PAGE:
sEArching For Her Career — an EA Story
EA Stories is a series of conversations with current Engineering Ambassadors representing the Herbert Wertheim College of Engineering at the University of Florida. The stories are shared with the hope that they’ll spark inspiration, introspection, or a lesson that otherwise may have gone un-explored.
With UF’s Career Showcase happening this week, finding internships and full time jobs is on every engineers’ mind. So, we sat down with Engineering Ambassador Melanie Solo and got her story on how her summer internship shaped her professional path.
Tell me about yourself
My name is Melanie Solo, and I am a fifth year Chemical Engineering Major. I was born in North Carolina, but lived in Wiesbaden, Germany for 13 years: my parents both worked with the military and worked at the American high school there.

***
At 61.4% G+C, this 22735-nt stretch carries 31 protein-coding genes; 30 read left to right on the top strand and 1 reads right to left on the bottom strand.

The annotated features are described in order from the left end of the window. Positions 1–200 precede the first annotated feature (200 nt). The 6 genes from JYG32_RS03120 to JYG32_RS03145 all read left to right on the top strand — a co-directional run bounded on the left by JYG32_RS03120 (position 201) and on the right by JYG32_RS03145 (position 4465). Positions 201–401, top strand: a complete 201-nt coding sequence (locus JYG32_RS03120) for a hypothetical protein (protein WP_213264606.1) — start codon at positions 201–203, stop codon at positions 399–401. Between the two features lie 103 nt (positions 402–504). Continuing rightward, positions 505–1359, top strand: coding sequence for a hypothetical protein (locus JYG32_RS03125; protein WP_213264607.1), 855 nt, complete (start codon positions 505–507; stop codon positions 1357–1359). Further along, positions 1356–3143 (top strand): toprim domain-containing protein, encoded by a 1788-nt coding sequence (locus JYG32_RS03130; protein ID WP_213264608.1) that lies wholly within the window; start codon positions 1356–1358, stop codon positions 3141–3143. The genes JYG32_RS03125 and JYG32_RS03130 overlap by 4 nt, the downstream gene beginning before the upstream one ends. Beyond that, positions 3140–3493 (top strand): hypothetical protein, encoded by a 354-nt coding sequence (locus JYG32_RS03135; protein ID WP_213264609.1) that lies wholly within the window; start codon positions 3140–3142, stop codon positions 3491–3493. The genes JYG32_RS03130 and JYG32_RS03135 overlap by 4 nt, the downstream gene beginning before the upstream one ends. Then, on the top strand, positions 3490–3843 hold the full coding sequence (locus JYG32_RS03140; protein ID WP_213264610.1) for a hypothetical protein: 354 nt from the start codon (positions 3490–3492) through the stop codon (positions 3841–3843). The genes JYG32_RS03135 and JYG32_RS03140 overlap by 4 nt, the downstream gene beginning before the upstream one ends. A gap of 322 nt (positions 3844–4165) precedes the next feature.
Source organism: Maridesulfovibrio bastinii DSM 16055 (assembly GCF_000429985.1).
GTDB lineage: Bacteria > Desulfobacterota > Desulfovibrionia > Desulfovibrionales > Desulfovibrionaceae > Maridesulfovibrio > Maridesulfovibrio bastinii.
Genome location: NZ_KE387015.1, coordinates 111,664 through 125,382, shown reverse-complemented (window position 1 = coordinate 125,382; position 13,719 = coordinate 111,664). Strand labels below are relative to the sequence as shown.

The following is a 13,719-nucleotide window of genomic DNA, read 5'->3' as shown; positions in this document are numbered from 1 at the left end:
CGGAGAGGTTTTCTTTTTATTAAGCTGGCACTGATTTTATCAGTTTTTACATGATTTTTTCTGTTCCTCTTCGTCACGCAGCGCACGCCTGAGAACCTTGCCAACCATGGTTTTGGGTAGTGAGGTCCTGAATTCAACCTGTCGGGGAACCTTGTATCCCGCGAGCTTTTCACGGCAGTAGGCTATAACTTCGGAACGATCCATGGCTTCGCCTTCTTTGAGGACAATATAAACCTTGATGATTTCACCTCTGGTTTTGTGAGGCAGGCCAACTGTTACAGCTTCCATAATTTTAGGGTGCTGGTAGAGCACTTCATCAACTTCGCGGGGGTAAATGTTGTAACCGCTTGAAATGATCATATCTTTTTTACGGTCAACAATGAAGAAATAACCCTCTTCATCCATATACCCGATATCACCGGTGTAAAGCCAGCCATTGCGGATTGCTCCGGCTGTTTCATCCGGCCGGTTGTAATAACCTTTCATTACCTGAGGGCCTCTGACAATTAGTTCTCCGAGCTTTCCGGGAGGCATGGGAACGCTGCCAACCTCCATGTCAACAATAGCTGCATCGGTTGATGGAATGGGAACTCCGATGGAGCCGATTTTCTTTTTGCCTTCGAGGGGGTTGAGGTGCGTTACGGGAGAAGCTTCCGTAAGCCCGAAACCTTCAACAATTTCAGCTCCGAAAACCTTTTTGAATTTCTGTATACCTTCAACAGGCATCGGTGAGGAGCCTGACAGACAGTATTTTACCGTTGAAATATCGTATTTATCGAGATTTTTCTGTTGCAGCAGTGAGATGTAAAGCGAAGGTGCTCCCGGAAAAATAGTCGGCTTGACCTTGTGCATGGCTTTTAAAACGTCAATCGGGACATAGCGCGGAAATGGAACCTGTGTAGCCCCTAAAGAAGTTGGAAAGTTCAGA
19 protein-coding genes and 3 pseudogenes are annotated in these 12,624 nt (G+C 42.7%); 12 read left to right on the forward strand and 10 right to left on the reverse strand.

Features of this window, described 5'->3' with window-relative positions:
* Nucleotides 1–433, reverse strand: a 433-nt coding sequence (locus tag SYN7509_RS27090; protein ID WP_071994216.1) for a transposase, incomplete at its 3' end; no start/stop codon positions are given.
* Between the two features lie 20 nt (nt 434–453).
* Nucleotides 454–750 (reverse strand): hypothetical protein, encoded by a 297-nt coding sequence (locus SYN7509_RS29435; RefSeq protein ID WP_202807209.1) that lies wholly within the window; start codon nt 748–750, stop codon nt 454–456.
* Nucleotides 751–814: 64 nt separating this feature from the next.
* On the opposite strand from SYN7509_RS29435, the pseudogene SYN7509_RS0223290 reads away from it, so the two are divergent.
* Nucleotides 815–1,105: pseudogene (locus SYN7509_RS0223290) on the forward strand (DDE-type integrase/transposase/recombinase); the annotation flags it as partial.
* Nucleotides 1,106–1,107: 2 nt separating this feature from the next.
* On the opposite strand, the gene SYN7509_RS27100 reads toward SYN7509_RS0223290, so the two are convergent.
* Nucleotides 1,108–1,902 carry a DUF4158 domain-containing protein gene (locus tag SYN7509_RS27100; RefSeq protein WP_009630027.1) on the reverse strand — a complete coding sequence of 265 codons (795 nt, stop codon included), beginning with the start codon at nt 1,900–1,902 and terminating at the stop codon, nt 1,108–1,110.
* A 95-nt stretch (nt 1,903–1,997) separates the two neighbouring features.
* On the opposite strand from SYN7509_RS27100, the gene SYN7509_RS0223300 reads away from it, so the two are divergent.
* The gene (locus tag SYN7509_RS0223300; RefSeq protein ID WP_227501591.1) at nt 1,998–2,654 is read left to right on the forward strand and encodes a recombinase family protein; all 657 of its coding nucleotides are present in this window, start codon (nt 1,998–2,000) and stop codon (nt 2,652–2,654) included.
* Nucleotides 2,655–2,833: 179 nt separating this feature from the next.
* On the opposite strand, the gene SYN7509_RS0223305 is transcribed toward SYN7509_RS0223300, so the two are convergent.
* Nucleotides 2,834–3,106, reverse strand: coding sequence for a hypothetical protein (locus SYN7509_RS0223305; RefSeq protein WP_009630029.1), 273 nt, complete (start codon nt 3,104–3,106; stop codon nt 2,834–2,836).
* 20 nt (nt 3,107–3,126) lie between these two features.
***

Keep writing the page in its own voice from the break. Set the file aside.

What motivated you to Chemical Engineering?
So I have a different path from most engineers. When I first started at UF, I was actually on a Pre-Med track, pursuing a Chemistry major. The main motivation behind the switch was that I had always been interested in engineering as a possible career. I wanted to look a little bit more into that, because I really felt like those classes fit my personality and my education style a bit more, and looking into all the different engineering majors, I chose Chemical Engineering because it is such a broad type of field, so you really can go into any sort of business you would like.
Where have you interned?
I have interned at the Ford Motor Company, GE Appliances, and Frito Lay.